Harvard University — originally a seminary training ministers with the motto “Truth for Christ and the Church” — has a new chief chaplain, and he’s an atheist.
Greg Epstein, author of the book “Good Without God,” has served as the humanist chaplain at the Massachusetts school for years. But now he’s been promoted to president of the organization of chaplains, according to The New York Times, which reported his election as unanimous.
“There is a rising group of people who no longer identify with any religious tradition, but still experience a real need for conversation and support around what it means to be a good human and live an ethical life,” the 44-year-old Epstein told The Times. “We do’t look to a god for answers. We are each other’s answers.”
Epstein’s chaplain colleagues at Harvard felt he was a good choice to lead them, given young people’s lack of religiosity. A survey published in December 2020 by the American Enterprise Institute found the most common religious identity for Americans ages 18 to 29 is “none” with more than one-third of young adults (34%) saying they identified as religiously unaffiliated, describing themselves as atheists, agnostic, or “nothing in particular.”
Additionally, a recent survey from Harvard found members of the incoming freshman class were two times as likely to identify as atheist or agnostic as their 18-year-old American counterparts in the general population.
More than 40% of the students at Harvard claimed last year to be either atheist or agnostic.
“Maybe in a more conservative university climate, there might be a question like, ‘What the heck are they doing at Harvard, having a humanist be the president of the chaplains?’” said Margit Hammerstrom, who serves as the Christian Scientist chaplain for Harvard. “But in this environment, it works. Greg is known for wanting to keep lines of communication open between different faiths.”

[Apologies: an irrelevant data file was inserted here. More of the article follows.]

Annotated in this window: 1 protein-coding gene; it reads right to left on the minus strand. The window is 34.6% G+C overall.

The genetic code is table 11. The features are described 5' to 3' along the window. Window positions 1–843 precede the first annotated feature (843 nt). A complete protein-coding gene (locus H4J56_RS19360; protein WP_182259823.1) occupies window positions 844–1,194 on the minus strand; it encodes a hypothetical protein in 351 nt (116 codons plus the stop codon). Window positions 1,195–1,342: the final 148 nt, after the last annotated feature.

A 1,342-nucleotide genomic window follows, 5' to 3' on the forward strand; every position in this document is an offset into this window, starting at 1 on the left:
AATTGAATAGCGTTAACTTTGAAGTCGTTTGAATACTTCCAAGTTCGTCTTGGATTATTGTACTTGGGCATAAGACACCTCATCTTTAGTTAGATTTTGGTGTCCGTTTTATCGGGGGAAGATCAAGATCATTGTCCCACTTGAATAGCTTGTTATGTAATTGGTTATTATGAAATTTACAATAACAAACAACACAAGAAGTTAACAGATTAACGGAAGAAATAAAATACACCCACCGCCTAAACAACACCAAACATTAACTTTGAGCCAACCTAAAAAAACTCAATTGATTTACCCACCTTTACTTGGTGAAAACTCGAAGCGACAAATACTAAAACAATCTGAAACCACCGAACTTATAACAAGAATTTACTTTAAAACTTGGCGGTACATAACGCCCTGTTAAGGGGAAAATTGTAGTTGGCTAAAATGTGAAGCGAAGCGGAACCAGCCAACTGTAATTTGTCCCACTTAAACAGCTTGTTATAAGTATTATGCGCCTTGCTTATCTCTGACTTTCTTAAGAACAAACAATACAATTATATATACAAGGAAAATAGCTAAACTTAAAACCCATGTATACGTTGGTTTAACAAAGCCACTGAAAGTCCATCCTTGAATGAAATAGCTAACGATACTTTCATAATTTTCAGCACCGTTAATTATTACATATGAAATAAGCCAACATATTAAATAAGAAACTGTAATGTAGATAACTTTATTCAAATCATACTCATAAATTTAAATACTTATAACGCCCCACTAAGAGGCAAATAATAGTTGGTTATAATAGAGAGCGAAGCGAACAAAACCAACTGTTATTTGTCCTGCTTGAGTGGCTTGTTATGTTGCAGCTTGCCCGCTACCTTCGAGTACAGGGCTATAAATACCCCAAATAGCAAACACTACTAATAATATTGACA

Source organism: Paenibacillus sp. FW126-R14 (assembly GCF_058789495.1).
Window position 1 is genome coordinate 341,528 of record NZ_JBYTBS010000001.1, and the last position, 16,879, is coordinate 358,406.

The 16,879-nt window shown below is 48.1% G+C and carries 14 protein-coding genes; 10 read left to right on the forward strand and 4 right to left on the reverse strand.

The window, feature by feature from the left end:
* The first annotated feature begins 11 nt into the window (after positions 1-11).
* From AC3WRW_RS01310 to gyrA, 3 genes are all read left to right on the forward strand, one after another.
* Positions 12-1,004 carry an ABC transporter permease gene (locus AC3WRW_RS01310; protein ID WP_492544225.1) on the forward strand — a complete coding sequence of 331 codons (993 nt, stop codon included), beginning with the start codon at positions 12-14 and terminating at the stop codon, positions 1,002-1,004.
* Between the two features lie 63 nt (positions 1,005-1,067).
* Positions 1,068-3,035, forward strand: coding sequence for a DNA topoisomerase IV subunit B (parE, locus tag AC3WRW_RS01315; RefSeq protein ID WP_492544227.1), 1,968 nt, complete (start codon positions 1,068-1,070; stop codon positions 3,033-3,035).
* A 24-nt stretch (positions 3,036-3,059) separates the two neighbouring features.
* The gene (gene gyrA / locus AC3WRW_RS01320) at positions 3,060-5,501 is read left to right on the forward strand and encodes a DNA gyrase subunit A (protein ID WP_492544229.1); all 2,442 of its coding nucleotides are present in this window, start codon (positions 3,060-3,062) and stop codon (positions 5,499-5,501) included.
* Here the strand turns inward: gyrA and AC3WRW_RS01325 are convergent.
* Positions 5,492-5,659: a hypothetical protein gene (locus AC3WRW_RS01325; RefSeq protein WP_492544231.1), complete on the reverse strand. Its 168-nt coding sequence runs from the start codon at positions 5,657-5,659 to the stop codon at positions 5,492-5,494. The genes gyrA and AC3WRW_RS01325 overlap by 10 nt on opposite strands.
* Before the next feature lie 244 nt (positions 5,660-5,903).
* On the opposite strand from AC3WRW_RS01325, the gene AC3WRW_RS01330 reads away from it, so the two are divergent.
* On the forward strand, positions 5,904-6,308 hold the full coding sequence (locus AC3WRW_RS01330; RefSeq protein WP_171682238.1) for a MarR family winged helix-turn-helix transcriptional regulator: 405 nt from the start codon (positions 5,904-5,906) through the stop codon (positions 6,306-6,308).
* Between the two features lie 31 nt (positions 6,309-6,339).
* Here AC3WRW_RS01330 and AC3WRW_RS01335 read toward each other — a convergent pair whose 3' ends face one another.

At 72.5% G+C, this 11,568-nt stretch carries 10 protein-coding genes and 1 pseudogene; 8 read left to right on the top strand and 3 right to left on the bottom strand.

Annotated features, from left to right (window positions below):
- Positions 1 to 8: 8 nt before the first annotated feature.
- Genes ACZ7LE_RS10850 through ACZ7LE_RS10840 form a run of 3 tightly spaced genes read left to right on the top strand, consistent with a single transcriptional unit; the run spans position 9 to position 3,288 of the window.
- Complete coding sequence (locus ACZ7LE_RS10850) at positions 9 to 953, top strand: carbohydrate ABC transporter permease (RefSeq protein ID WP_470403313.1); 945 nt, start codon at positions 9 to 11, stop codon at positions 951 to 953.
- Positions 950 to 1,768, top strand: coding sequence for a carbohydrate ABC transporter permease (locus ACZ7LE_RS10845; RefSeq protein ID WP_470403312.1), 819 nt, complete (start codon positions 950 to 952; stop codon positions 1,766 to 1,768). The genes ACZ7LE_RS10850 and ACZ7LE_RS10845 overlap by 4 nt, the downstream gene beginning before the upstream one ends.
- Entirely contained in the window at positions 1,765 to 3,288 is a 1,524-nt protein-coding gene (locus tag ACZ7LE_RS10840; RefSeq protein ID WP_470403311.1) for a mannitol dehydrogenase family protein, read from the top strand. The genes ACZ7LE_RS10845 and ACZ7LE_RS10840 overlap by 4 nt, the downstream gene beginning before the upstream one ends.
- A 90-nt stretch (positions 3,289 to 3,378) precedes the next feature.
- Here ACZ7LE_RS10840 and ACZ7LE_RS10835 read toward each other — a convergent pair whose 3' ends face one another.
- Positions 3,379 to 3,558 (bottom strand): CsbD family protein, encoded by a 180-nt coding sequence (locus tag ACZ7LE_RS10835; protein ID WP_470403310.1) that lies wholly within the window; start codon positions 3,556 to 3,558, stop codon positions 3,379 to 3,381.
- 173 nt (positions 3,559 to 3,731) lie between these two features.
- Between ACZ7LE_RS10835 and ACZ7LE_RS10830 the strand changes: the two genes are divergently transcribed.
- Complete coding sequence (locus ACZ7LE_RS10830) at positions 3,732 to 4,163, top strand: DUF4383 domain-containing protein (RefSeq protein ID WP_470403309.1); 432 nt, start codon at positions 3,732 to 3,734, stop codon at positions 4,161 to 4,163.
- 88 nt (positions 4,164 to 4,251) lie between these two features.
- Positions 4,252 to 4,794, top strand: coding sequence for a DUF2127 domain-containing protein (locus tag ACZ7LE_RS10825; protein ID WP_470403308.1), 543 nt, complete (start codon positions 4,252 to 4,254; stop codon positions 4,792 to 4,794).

In choosing Epstein to lead them, Harvard’s Lutheran chaplain, the Rev. Kathleen Reed, said she and her colleagues were “presenting to the university a vision of how the world could work when diverse traditions focus on how to be good humans and neighbors.”
One electrical engineering student, 20-year-old Charlotte Nickerson, told The Times Epstein’s job “isn’t about theology” but it instead “about cooperation between people of different faiths and bringing together people who wouldn’t normally consider themselves religious.”
As president of the Harvard Chaplains, Epstein will coordinate the activities of more than 40 chaplains at the university who lead the Christian, Muslim, Jewish, Buddhist, Hindu, and other religious communities on campus.
Not everyone, though, sees the appointment as a good thing.
In a column for The Week, writer Samuel Goldman said the decision by the Harvard Chaplains could prove to be “a contradiction.”
“The implications of Epstein’s selection as head chaplain are also dubious,” he wrote. “On the one hand, there’s nothing wrong with him occupying an administrative position for which he’s demonstrated ability over many years of service. On the other, the decision implies that there’s nothing special about theistic religion or appeals to transcendent authority that justify a distinctive status.”